Documentary filmmaker Le Lam, 85, spent a year in Quang Tri in 1972 making Nam 1972 Lich Su (The Historic 1972), which depicted the atrocities of war. The hardships and sacrifices of 1972 had made the final reunification of the country in 1975 possible, he told Viet Nam News.
Inner Sanctum: Can you describe your life and work in Quang Tri Province at the time?
I was assigned to lead a filming crew to Quang Tri to make film about the liberation force's battle in the central province. I stayed there for nearly a year. At first, the team had six to seven groups, and each had two cameramen, but this number was later increased to 30.
During the filming, our crew suffered a great loss, as four cameramen died and four others were injured. It was the highest toll among any film crew in Viet Nam's Army Cinema.
However, in November 1972, I was told to leave the Quang Tri battlefield and make a film about the overall military activities in 1972.
Inner Sanctum: What changes did you make in the film vis-a-vis the overall war of 1972, instead of only focusing on the Quang Tri battlefield?
The third attack on Quang Tri was a half-baked result of the victories in the two previous attacks. Therefore, making a film about the Quang Tri battlefield would have seemed like an unfinished project. We decided to expand the filming area to two regions in the north and south and finished at our victory over the US air blitz on capital Ha Noi and other places in North Viet Nam at the end of 1972 which led to the signing of the Paris Peace Accords, or the agreement that ended the American presence in Viet Nam in 1973.
The 1972 campaign was different from the operations of Tet Mau Than in the spring of 1968 and the 1975 Spring Campaign because of the length of time it lasted. The two other campaigns took place on the battlefields during a shorter period of time, which ranged from one to two months. Meanwhile, the 1972 campaign lasted a year and covered areas from the South to the North, as well as various big battles. If I had only filmed in the Quang Tri battlefield, it would not have helped explain the bigger picture of the war.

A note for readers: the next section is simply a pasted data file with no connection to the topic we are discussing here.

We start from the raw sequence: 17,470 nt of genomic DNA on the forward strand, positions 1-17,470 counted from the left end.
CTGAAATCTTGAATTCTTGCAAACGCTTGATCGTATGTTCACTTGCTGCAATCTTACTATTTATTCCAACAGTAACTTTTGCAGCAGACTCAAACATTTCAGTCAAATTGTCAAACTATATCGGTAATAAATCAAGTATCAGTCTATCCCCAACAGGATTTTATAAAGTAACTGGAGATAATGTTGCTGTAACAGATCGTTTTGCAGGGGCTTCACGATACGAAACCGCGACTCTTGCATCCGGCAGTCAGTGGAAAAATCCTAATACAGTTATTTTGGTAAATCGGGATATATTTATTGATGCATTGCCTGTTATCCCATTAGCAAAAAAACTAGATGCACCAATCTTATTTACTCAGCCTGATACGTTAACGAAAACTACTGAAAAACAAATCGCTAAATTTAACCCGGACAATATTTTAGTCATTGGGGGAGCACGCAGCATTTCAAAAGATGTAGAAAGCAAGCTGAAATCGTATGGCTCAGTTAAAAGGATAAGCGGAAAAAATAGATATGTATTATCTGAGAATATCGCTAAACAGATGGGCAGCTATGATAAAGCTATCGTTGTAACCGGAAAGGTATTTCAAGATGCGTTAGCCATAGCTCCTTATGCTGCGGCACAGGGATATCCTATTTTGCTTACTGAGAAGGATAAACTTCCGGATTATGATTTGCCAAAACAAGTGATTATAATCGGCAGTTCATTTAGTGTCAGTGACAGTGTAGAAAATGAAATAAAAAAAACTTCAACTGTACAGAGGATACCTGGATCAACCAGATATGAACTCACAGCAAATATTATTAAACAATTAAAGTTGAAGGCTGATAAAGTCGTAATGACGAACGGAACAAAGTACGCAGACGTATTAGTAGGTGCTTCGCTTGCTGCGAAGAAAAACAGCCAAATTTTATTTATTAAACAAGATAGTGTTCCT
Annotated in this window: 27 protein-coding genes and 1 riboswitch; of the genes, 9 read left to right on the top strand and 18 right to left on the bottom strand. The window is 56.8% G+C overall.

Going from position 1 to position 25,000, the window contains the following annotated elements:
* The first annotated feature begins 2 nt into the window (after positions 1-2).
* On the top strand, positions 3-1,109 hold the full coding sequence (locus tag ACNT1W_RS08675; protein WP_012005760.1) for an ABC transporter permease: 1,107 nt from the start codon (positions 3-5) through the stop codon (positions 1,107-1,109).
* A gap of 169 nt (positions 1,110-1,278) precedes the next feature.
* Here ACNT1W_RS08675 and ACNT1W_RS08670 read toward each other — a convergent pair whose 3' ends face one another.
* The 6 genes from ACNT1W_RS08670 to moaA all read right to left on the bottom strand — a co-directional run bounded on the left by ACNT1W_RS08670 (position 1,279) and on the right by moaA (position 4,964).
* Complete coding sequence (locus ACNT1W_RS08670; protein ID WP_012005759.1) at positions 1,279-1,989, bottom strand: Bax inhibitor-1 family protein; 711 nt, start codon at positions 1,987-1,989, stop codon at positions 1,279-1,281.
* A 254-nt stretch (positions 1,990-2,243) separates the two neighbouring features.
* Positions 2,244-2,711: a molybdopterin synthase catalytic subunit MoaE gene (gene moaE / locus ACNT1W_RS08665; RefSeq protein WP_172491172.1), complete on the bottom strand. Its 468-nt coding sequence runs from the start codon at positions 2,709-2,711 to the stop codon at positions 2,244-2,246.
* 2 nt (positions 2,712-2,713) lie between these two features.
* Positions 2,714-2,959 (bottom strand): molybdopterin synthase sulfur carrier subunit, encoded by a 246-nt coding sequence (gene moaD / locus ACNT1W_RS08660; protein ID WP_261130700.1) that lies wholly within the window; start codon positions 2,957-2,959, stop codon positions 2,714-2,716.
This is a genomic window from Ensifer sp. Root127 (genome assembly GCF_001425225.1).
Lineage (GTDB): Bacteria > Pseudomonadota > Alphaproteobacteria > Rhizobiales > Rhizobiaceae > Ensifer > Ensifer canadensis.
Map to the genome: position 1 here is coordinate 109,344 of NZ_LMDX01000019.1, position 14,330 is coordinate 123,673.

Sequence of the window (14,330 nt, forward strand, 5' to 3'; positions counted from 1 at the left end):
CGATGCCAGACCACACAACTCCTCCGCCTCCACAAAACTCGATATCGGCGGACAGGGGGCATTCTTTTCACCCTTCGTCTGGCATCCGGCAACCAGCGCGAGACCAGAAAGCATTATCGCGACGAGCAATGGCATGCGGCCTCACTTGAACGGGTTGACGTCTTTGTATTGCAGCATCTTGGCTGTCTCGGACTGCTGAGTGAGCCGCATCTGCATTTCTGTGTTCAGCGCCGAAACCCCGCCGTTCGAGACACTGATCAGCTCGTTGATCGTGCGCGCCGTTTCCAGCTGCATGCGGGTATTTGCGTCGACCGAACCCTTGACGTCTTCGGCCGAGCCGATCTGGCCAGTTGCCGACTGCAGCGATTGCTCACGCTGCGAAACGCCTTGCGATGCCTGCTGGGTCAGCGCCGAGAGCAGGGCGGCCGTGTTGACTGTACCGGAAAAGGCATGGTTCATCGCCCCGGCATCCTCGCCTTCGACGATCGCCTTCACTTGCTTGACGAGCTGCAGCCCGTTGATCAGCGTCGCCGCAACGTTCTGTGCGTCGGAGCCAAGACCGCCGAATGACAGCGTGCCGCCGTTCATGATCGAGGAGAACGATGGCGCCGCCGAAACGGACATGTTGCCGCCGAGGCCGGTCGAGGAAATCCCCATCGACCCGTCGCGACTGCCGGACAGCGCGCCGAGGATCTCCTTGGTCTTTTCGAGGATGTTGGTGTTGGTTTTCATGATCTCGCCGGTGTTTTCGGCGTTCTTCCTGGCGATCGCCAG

Inner Sanctum: What were the difficulties you encountered during filming?
We captured the reality of the war on film, but I wanted to unveil the bigger picture. I also wanted to expose US President Richard Nixon's true ambition behind the war. I read many newspapers and books to reach an understanding about why Nixon wanted to shift the war to his allies and leave the war 'in honour'. However, we all know that he did not leave without deploying strategic bombers B-52s to destroy Ha Noi towards the end of 1972.
About Le Lam
Le Lam was a colonel and film director employed by the People's Army Cinema. He shot a lot of war documentaries, such as Nguoi Ham Rong (Ham Rong People) and Quanh Dia Nguc Con Tien (Around the Con Tien Hell), which were awarded the Viet Nam Film Festival's Golden Lotus award. Movies, such as Con Co Anh Hung (The Heroic Con Co) and Chang Duong Toi Dien Bien (Way to Dien Bien) were awarded the Silver Lotus Award, while Nam 1972 Lich Su (The Historic 1972) was falicitated at the Viet Nam Film Festival.
Officially known as Operation Linebacker II, the notorious Christmas bombings occurred 42 years ago when President Nixon decided to use the flying fortresses B-52s to drop the highest number of bombs since the end of World War II on Ha Noi, Hai Phong and other parts of northern Viet Nam.
I fortunately narrowly escaped death twice during US bombings in the same year, the first time I was in Quang Tri. Bombs were dropped on our way to the battlefield. Luckily, there was a hole on the right side of the road and I hid there. A bomb was dropped about 100 metres away from my hiding place. Therefore, I was not injured, but sustained a buzzing in my ears and was covered with dust.
The second time I escaped death was when bombs were dropped near my house on Kham Thien Street during the 1972 Christmas air raid against Ha Noi.
I was blessed to have survived the bombings, but my fellow cameramen were not. I could not return without having made a film. Looking into the eyes of the cameramen, who had died while filming the scene, I was motivated to work harder to make the documentary. I was not afraid of dying on the battlefield. I was more afraid of dying without having completed the film.
After spending some time contemplating how to impart more depth to the story, I decided not to limit myself to the battlefield and explore other aspects of the war. I spent days and nights exploring tens of thousands of metres of Vietnamese and foreign films to research the fighting strategies from both sides.
Inner Sanctum: What was the outcome of the film?
The documentary was completed in 1975. It managed to provide a delayed perspective of the crucial year of 1972 in terms of the overall results of the bigger war.
The journey was also hard for me personally, but the outcome proved that my efforts had not gone waste. The film was printed in 100 copies, as well as screened nationwide. In addition, many foreign filmmakers also reproduced parts of the film. — VNS